In dropping the opener of their four-game series with the Yankees, the Rays saw their losing streak extended to four games and fell to 7-9 on the season.
"The team is fine," manager Joe Maddon said. "You never permit the pressure to exceed the pleasure. It's just one of those moments. Everybody goes through it. Ours is right now, and it's just a matter of how consistent we remain."
Thursday night was trying indeed. Even when they seemed to be mounting something offensively, the Rays were bit by a healthy dose of hard luck in the form of a 5-4-3 triple play in the bottom of the second.
The Yankees had already built a four-run lead against ace David Price when Evan Longoria doubled off Yankees starter CC Sabathia to open the second and Wil Myers followed with a walk, giving the impression that something good was about to happen. But Sean Rodriguez grounded to third baseman Yangervis Solarte, who stepped on the bag and threw to Brian Roberts, who touched second base before completing the triple play by throwing a strike to Scott Sizemore at first.
The Rays have hit into three triple plays in their history, and Rodriguez has grounded into two of them, the last coming on Aug. 16, 2011, at Boston.
Rodriguez called the experience very frustrating.
"I mean, hit it more to the left, it's foul," Rodriguez said. "Hit it to the right more, it's right at him for a double play, not so much a triple play. But I hit it hard in the perfect spot for him to step and throw. Yeah, that hurt a lot."
The Yankees' infield squashed another potential big inning for the Rays in the fourth, when Myers grounded into a double play, leaving Logan Forsythe at third with two outs. But this time the Rays were able score thanks to a passed ball by catcher Brian McCann.
The Yankees got busy against Price early, with McCann hitting a two-out single in the first to score Jacoby Ellsbury.
The Yankees added to the lead in the second, when Sizemore doubled to lead off the inning and scored on Roberts' triple to center. One out later, Ellsbury tripled home Roberts before Derek Jeter singled him home to push the Yankees' lead to four runs.
"We got off to a good start and made [Price] work really hard those first two innings," Yankees manager Joe Girardi said. "I think he was over 40 pitches the first two innings, and when you're able to do that, sometimes guys will fatigue a little bit earlier. But he's been really tough on us. We just had some big hits tonight."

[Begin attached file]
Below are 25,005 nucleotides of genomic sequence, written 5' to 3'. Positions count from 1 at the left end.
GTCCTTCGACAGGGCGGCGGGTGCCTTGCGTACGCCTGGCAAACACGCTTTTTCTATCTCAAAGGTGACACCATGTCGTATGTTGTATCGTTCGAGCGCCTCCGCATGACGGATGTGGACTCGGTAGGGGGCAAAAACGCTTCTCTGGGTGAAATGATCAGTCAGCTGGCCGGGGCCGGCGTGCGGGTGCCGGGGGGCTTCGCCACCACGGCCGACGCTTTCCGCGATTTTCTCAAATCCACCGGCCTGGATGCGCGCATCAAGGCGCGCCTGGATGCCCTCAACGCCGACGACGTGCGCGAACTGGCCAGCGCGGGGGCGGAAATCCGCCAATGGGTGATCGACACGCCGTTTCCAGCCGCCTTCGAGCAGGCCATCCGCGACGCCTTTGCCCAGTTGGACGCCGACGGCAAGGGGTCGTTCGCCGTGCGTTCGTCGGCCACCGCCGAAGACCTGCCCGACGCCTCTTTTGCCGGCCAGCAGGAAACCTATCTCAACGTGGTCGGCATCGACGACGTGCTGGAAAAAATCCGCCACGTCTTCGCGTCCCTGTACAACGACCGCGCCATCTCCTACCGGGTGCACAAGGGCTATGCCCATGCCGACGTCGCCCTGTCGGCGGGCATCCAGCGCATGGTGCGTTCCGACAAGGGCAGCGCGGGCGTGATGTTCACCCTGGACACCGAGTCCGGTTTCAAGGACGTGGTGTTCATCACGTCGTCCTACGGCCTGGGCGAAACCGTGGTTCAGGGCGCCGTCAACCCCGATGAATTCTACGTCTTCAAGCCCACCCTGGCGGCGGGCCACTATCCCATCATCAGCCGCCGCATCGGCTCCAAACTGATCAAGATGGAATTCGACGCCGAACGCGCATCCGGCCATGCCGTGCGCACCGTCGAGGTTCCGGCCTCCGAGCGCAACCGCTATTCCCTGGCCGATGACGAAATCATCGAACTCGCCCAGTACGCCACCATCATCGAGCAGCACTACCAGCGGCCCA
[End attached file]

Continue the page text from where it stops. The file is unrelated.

Alfonso Soriano and McCann hit back-to-back home runs for the second time this season, turning the trick in the fifth to build a five-run lead.
"One was a changeup, one was a slider," Price said. "Just got the barrel to the ball. That's it."
Price did not return to pitch the sixth, allowing six runs on 10 hits and a walk over five innings to take his first loss of the season.
"Everybody's going to have their bad days," he said. "I had mine. We didn't have a particularly good day as a team today. So be it."
Ellsbury added a sacrifice fly in the sixth and Roberts added an RBI single in the seventh before Rodriguez homered off Sabathia in the bottom of the seventh to make it 8-2.
Although the Rays could not mount much offense, much of the credit must go to Sabathia, who allowed one earned run on seven hits in seven innings to claim his second win of the season and 207th of his career to move into a tie for 25th on MLB's all-time win list among lefties.
Rodriguez lauded Sabathia for hitting his spots.
"[He was] throwing pitches that he wanted, where he wanted," Rodriguez said. "I mean, whether you hit him hard or not, a lot of times, if a pitcher throws the ball where he wants, you might hit it hard at somebody. You have to give him credit for doing that."
Sabathia has had a tough time at Tropicana Field; Thursday night's win moved him to 2-7 with a 4-4 ERA in 12 starts at the Rays' home since joining the Yankees.
"I've struggled here, especially against Price," Sabathia said. "I felt good working both sides of the plate. We got off to a good lead. These guys play great defense. I was just trying to get them back into the dugout."
The Rays have scored 16 runs over their past 10 games, their fewest over that span since their inaugural season in 1998.
"Everybody goes through [a stretch like the Rays are enduring]," Maddon said. "It truly is about how you handle the moment that makes you different."